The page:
Call them what you like, Tea Partiers were the energy that propelled the Republicans back into (ltd.) power, but what are you going to do with them now Mr Boehner? Michelle Bachman wants the No.3 job in your caucus, and Sarah Palin is fast becoming your future choice to run against Obama in 2012.

Palin’s disciples may all gather at large rallies to scorn liberals, but they don’t actually agree with eachother on many issues. Imagine the doozie when Rand Paul who wants to slash the Defense budget and pull all troops out of Iraq and Afghanistan, confronts the diehard military-industrial complex stalwarts.

They do seem to agree that they will not tolerate being sidelined by the old Elephant, having already declared a refusal to be sucked in to Republican business as usual, and their support for the Republican hierarchy is by no means guaranteed. It will be fun to watch how long they spurn the seductions of the Republican old guard and its fiersomee track record in pork barreling.

They do agree on slashing government spending. Big Government is very passé to a Bagger. Trouble with slashing government means slashing jobs and surely even they know that it was the 9.5% unemployment rate that secured their victory against the Democrats, not the faith of the great unwashed in their superior governance skills. Theirs was a most undeserved victory and deep down many with much more experience in government will know that, and it should scare them.

But not those who thronged to the rallies hoping to just get a glimpse of Palin and Bachmann. They carried slogans telling Obama to keep his socialist hands off their Medicare. Had they paused for just a second they would realise their Medicare is a massive government programme that looks after the elderly. Will that be slashed when Government is downsized?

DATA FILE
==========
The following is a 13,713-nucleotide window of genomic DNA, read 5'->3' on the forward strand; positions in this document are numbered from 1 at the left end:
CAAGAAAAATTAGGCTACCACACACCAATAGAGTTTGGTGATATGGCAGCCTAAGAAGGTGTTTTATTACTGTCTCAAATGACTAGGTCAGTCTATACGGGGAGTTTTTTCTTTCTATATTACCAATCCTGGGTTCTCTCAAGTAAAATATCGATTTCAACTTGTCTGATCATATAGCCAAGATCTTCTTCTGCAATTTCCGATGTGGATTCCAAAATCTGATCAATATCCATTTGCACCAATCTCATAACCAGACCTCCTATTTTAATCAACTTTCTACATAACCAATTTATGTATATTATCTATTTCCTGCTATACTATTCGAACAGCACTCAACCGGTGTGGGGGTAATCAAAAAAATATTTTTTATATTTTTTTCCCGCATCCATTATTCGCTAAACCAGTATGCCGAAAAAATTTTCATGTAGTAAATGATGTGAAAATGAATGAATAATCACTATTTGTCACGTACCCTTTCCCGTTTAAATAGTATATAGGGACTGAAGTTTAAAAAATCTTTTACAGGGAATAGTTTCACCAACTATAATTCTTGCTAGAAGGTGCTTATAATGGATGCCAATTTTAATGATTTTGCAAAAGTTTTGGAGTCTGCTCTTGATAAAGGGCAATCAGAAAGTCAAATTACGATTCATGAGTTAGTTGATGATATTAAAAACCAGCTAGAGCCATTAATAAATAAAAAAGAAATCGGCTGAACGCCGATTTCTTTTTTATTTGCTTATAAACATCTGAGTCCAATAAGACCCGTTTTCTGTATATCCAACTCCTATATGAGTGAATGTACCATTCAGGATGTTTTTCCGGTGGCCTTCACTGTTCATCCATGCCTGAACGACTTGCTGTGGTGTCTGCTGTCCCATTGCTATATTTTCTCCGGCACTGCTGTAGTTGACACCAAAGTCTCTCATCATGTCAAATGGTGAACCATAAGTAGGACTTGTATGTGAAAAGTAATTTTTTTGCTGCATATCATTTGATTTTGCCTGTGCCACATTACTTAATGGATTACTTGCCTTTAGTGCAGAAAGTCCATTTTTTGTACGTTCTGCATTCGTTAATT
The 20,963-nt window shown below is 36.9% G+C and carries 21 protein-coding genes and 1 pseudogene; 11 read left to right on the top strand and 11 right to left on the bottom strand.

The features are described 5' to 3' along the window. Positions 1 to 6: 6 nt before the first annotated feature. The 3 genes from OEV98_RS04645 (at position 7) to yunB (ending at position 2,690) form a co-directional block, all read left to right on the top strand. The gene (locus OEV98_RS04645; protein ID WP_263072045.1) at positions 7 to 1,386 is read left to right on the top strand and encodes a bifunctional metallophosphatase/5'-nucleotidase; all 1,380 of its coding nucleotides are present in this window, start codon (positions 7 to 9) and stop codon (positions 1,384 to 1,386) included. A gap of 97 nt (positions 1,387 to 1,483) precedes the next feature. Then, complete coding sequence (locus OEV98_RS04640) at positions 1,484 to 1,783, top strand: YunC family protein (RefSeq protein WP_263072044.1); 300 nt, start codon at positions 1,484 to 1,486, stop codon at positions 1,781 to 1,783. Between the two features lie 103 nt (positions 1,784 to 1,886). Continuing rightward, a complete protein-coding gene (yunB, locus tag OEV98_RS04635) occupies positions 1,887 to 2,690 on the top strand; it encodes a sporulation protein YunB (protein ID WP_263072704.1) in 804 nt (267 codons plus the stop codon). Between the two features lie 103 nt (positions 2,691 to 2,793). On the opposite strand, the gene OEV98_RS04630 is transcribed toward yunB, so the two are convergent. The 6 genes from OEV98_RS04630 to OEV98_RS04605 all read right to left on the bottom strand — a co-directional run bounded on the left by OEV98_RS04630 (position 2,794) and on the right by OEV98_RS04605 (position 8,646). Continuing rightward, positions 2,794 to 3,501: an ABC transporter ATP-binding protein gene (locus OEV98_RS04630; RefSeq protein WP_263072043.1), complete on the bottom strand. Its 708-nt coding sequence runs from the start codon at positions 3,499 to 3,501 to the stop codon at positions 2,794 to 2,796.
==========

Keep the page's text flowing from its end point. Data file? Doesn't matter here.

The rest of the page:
What about the cops and firemen on the streets and teachers in schools? They are paid from the government purse. Will their numbers be slashed in the crackdown on big government?

How many Tea Party/Baggers have children or relatives or friends who work in the government bureaucracy? Will the razor gang cut only non-Republicans? Only non-Tea Partiers?

And did/do any Tea Party rocket scientists work in the auto-industry or its offshoots? If they did/do their jobs were saved by Obama with his auto-bail-out which damaged him politically but will likely earn hard cash interest. But in Party parlance, that was big government nationalizing the car industry. A big government blunder like saving the banking industry, saving three million jobs and preventing a complete economic meltdown. Wrecking capitalism a la ‘W’ is good; saving capitalism a la Obama is bad, apparently.